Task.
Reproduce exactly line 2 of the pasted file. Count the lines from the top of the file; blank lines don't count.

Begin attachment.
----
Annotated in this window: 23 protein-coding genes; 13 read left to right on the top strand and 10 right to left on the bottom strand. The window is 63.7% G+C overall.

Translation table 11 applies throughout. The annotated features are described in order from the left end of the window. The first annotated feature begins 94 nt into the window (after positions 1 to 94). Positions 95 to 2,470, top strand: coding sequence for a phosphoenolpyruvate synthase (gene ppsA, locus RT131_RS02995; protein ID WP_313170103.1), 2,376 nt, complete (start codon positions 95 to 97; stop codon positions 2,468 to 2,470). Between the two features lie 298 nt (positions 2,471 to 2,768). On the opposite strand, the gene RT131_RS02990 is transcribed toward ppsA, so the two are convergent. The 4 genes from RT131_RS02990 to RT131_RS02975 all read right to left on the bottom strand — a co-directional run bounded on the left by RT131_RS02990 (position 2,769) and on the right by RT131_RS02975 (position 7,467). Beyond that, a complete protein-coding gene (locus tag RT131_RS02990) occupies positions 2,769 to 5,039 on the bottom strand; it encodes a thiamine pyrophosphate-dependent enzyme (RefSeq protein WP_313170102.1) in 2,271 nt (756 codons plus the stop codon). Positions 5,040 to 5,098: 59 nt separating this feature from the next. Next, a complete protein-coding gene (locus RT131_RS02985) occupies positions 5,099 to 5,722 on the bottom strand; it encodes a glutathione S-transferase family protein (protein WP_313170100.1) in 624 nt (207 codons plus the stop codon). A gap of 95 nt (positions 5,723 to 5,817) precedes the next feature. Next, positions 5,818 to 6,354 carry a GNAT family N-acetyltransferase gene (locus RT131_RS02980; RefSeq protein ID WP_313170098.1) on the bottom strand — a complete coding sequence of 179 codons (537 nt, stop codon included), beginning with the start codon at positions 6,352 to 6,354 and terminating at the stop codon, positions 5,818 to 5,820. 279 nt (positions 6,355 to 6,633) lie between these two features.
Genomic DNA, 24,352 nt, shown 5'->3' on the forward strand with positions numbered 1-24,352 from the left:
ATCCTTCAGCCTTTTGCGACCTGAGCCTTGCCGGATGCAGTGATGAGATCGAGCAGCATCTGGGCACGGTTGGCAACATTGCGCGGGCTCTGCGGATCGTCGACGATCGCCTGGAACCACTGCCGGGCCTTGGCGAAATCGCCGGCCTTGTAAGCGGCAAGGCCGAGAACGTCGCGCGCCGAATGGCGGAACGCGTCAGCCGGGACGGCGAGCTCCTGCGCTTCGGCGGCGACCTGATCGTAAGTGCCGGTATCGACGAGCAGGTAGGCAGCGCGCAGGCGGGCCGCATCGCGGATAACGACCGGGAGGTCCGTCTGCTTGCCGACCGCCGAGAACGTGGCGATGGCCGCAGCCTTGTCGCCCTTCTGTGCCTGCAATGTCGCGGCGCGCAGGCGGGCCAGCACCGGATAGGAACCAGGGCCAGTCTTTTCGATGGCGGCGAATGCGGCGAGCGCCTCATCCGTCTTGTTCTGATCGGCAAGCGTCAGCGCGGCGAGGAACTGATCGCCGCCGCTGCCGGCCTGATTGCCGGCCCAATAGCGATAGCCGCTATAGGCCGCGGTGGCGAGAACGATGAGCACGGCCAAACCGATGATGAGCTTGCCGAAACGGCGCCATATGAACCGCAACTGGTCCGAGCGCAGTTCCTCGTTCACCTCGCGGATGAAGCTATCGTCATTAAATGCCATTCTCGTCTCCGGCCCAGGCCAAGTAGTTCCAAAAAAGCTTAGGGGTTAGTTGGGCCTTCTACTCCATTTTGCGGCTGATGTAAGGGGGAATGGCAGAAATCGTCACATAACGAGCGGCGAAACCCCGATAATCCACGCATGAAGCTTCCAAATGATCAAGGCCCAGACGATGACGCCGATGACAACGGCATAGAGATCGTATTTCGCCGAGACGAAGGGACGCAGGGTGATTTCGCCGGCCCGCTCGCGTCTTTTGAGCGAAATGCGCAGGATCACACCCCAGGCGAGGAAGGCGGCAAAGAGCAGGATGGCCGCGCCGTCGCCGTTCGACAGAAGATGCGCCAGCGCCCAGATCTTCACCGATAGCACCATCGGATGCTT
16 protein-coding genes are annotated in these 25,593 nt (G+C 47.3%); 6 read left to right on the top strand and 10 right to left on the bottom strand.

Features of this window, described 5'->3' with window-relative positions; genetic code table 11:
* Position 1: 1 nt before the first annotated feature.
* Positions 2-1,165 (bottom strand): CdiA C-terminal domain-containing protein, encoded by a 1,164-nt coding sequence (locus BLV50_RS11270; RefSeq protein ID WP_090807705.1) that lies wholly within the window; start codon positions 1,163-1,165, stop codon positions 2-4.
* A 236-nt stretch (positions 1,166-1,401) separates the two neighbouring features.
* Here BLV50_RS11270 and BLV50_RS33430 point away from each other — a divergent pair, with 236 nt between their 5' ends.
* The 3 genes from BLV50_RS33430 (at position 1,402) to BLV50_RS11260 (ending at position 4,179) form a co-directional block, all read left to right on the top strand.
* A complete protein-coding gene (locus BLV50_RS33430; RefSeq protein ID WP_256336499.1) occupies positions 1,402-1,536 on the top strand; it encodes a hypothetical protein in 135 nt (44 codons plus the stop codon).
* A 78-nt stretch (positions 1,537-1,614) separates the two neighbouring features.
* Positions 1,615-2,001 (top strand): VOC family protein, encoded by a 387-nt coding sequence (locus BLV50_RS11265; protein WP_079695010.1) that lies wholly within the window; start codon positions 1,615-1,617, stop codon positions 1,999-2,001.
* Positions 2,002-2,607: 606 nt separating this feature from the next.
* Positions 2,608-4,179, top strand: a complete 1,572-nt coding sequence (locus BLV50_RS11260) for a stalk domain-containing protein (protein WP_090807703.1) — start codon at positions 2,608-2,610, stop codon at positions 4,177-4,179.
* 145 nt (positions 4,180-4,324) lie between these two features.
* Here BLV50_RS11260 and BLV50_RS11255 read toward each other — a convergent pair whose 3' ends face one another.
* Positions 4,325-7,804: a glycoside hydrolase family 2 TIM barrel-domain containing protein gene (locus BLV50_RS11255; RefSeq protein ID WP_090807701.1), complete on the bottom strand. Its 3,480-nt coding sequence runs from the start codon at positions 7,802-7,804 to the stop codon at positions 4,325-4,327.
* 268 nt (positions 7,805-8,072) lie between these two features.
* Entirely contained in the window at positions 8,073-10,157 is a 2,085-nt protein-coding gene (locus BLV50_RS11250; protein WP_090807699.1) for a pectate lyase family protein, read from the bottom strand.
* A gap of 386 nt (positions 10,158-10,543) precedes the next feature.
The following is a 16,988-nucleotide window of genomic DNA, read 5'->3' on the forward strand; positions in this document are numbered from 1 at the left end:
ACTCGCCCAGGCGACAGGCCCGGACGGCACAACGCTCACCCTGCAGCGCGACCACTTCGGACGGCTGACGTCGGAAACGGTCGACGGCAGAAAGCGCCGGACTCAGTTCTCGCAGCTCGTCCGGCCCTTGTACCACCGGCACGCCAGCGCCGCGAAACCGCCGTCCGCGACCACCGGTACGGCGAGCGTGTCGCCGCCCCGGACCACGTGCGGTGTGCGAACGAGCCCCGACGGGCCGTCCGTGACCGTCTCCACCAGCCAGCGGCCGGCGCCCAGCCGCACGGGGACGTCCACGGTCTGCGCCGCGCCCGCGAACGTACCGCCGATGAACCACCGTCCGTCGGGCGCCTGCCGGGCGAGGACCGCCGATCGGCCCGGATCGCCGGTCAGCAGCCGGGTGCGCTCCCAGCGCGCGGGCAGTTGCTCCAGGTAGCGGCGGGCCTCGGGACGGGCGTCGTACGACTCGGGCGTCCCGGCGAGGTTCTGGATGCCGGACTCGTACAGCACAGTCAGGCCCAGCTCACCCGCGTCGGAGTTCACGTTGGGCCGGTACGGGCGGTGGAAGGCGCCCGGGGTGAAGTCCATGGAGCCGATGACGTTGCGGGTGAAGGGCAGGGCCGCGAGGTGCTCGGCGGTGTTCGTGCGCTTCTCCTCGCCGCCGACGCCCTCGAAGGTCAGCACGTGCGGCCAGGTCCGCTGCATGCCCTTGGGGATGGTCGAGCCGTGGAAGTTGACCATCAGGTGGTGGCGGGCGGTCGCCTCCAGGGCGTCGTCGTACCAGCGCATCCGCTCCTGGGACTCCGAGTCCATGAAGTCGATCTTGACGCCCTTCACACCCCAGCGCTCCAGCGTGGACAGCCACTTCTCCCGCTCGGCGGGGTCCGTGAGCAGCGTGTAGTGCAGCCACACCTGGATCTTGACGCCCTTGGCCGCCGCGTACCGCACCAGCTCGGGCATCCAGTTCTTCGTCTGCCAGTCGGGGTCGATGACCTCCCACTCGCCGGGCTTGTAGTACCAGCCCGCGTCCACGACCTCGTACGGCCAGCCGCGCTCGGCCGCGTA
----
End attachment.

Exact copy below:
Translation table 11 applies throughout. The annotated features are described in order from the left end of the window. The first annotated feature begins 94 nt into the window (after positions 1 to 94). Positions 95 to 2,470, top strand: coding sequence for a phosphoenolpyruvate synthase (gene ppsA, locus RT131_RS02995; protein ID WP_313170103.1), 2,376 nt, complete (start codon positions 95 to 97; stop codon positions 2,468 to 2,470). Between the two features lie 298 nt (positions 2,471 to 2,768). On the opposite strand, the gene RT131_RS02990 is transcribed toward ppsA, so the two are convergent. The 4 genes from RT131_RS02990 to RT131_RS02975 all read right to left on the bottom strand — a co-directional run bounded on the left by RT131_RS02990 (position 2,769) and on the right by RT131_RS02975 (position 7,467). Beyond that, a complete protein-coding gene (locus tag RT131_RS02990) occupies positions 2,769 to 5,039 on the bottom strand; it encodes a thiamine pyrophosphate-dependent enzyme (RefSeq protein WP_313170102.1) in 2,271 nt (756 codons plus the stop codon). Positions 5,040 to 5,098: 59 nt separating this feature from the next. Next, a complete protein-coding gene (locus RT131_RS02985) occupies positions 5,099 to 5,722 on the bottom strand; it encodes a glutathione S-transferase family protein (protein WP_313170100.1) in 624 nt (207 codons plus the stop codon). A gap of 95 nt (positions 5,723 to 5,817) precedes the next feature. Next, positions 5,818 to 6,354 carry a GNAT family N-acetyltransferase gene (locus RT131_RS02980; RefSeq protein ID WP_313170098.1) on the bottom strand — a complete coding sequence of 179 codons (537 nt, stop codon included), beginning with the start codon at positions 6,352 to 6,354 and terminating at the stop codon, positions 5,818 to 5,820. 279 nt (positions 6,355 to 6,633) lie between these two features.